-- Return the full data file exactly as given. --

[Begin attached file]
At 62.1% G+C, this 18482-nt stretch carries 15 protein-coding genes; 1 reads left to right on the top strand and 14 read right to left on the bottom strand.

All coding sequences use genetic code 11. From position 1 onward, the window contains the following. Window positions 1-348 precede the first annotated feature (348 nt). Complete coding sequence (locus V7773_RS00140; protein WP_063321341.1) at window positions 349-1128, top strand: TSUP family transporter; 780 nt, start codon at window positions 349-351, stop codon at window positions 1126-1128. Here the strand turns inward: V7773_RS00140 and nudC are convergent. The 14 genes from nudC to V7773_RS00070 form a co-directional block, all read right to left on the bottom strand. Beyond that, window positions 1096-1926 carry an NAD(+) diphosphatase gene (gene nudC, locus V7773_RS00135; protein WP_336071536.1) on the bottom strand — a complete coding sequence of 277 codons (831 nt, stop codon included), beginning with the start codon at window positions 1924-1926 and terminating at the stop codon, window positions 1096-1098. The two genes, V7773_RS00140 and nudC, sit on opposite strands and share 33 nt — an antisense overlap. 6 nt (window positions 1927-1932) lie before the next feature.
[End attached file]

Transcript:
At 62.1% G+C, this 18482-nt stretch carries 15 protein-coding genes; 1 reads left to right on the top strand and 14 read right to left on the bottom strand.

All coding sequences use genetic code 11. From position 1 onward, the window contains the following. Window positions 1-348 precede the first annotated feature (348 nt). Complete coding sequence (locus V7773_RS00140; protein WP_063321341.1) at window positions 349-1128, top strand: TSUP family transporter; 780 nt, start codon at window positions 349-351, stop codon at window positions 1126-1128. Here the strand turns inward: V7773_RS00140 and nudC are convergent. The 14 genes from nudC to V7773_RS00070 form a co-directional block, all read right to left on the bottom strand. Beyond that, window positions 1096-1926 carry an NAD(+) diphosphatase gene (gene nudC, locus V7773_RS00135; protein WP_336071536.1) on the bottom strand — a complete coding sequence of 277 codons (831 nt, stop codon included), beginning with the start codon at window positions 1924-1926 and terminating at the stop codon, window positions 1096-1098. The two genes, V7773_RS00140 and nudC, sit on opposite strands and share 33 nt — an antisense overlap. 6 nt (window positions 1927-1932) lie before the next feature.